Though other Central American governments have mounted violent counterinsurgency campaigns, the description of the Indians’ persecution in “Someone to Talk To” bears a strong resemblance to the history of Guatemala in the 1980s. Though the Guatemalan army had used death squads to quash insurgents since the 1960s, the slaughter of political dissidents and their alleged supporters reached a bloody peak in the early 1980s, due in part to the strong support of the Reagan administration. In 1983, Reagan lifted an earlier ban on military aid to Guatemala. The United States provided the Guatemalan army with millions of dollars’ worth of military assistance, including trucks, jeeps, and aircraft parts, all in an effort to keep communism out of Central America. (Interestingly, it was also Reagan who helped bring about the end of the cold war later in the 1980s, rendering such precautions obsolete.) The Guatemalan army was quick to label citizens as insurgents; in many cases poor native Indians were simply assumed to be supporters of the Guerilla Army of the Poor (known as the EGP) without proof or investigation, and hundreds of Mayan villages were systematically destroyed. Thousands of Indians were killed, but some managed to escape to the hills, homeless.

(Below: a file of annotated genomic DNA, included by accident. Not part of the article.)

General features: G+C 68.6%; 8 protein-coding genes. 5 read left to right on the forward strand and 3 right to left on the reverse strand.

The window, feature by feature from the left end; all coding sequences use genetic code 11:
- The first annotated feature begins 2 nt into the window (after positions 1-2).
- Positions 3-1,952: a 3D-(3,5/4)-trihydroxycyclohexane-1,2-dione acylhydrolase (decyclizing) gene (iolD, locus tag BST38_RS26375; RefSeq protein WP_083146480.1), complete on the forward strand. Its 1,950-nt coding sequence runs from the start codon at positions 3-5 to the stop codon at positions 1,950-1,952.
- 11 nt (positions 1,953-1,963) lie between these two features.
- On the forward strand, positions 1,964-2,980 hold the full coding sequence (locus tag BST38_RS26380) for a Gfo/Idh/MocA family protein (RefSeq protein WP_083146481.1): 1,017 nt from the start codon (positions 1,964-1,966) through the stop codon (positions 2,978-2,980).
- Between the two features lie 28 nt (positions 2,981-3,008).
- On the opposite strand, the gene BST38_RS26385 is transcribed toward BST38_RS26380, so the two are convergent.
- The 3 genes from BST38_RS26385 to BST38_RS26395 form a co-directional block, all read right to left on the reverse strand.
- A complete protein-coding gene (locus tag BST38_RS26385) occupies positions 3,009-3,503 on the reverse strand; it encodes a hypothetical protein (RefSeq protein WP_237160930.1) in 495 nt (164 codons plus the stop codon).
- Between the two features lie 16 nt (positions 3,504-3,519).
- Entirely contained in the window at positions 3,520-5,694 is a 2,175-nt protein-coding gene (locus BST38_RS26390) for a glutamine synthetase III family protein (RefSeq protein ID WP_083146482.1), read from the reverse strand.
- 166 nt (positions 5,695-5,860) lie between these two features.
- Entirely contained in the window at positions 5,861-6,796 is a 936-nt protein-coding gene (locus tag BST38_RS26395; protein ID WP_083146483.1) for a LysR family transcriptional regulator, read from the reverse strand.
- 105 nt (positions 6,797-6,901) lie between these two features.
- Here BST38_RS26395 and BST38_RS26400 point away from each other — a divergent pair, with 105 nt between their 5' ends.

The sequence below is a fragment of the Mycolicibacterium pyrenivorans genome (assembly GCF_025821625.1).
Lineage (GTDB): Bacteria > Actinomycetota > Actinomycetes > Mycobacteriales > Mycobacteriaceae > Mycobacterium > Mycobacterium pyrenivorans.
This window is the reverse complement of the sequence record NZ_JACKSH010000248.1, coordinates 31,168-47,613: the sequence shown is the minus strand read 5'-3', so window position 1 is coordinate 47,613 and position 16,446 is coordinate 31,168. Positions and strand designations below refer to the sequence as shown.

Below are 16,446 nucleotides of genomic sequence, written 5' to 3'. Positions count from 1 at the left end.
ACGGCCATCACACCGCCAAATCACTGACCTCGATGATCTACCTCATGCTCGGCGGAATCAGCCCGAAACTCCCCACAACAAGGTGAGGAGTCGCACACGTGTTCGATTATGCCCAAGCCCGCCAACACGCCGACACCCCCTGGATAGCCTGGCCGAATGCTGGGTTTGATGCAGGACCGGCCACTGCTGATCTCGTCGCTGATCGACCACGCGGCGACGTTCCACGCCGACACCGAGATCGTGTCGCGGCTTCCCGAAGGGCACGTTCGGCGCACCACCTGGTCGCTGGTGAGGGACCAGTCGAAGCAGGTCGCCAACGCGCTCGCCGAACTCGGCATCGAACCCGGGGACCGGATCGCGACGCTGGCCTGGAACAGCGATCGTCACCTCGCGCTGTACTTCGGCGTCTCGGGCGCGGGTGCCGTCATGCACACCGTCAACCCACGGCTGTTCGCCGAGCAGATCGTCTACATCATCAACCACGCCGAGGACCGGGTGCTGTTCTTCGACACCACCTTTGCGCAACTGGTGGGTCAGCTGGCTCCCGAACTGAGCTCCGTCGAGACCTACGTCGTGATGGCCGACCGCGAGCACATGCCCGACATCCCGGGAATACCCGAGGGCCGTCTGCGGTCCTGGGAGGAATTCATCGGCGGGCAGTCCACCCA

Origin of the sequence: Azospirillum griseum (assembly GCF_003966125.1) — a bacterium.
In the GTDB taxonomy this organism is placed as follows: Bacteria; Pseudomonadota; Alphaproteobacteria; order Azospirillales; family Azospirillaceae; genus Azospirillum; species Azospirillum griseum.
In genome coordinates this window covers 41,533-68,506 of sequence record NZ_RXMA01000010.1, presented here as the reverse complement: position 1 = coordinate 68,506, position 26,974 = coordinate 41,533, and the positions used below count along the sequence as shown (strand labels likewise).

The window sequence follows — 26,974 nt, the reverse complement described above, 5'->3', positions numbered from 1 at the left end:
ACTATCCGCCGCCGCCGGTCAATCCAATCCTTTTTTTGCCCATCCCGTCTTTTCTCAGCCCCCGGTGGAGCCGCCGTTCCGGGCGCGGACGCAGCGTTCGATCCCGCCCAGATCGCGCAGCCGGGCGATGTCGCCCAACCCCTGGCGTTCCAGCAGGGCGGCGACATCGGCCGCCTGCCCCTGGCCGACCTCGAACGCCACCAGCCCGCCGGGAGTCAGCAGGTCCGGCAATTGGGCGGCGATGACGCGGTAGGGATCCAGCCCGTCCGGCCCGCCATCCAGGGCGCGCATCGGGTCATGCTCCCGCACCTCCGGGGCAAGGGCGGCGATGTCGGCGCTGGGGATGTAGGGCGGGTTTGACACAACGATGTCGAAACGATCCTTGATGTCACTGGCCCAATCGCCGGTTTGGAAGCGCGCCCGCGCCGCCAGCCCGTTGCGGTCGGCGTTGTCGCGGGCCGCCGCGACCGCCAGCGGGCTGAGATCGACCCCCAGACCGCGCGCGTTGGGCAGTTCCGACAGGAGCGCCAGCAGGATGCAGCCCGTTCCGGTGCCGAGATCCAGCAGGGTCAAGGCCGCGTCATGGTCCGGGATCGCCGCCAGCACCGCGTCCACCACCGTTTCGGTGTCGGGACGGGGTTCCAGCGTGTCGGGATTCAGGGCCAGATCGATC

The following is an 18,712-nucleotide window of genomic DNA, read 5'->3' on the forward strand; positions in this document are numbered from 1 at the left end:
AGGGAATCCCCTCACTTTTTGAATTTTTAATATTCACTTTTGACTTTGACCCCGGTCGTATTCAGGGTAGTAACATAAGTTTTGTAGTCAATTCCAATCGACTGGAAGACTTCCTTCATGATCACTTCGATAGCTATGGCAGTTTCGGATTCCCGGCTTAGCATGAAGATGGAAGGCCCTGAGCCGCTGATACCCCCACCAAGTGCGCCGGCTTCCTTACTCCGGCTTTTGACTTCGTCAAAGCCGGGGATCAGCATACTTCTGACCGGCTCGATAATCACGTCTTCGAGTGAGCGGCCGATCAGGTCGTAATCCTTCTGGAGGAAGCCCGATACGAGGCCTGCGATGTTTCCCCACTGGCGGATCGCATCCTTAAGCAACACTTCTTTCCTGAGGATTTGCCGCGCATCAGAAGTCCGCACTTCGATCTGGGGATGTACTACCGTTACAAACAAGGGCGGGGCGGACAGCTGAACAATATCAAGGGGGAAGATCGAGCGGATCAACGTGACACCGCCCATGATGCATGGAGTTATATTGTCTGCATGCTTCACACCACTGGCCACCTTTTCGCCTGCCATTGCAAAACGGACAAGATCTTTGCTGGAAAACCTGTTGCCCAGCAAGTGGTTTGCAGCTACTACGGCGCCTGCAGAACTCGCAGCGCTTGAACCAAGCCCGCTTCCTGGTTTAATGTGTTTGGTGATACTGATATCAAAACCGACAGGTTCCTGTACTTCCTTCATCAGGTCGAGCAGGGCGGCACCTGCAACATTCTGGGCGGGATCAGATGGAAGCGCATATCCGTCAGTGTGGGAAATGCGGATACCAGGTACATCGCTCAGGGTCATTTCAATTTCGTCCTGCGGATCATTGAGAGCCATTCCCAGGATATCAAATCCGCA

The true extent of the atrocities committed by the Guatemalan army, and the complicity of the U.S. government, did not become known to the general American public until the late 1990s, when the Clinton administration declassified a large number of secret documents pertaining to this sad chapter in Guatemalan and U.S. history.
Homelessness in America
An economic recession in the early 1980s, plus large cuts in funding for the Department of Housing and Urban Development (HUD), precipitated a huge increase in the number of homeless people during the 1980s. The rise of crack cocaine, a much cheaper form of the drug than had been available before, further aggravated the problem. Some estimates put the number of homeless during this time as high as two million. While the overall economy improved throughout the 1980s, homelessness remained a problem.
The problem of homelessness was set in sharper relief by the growing gap between the richest and poorest Americans. After the Reagan administration took office in 1981, it relaxed government regulations and taxes for big business, which led to a boom for large corporations. Coupled with the aforementioned cuts made in social programs, the result was that the rich got richer, and the poor got poorer.
Ira Mark Milne – Short Stories for Students – Presenting Analysis, Context & Criticism on Commonly Studied Short Stories, vol. 24, Deborah Eisenberg, Published by Gale Group, 2006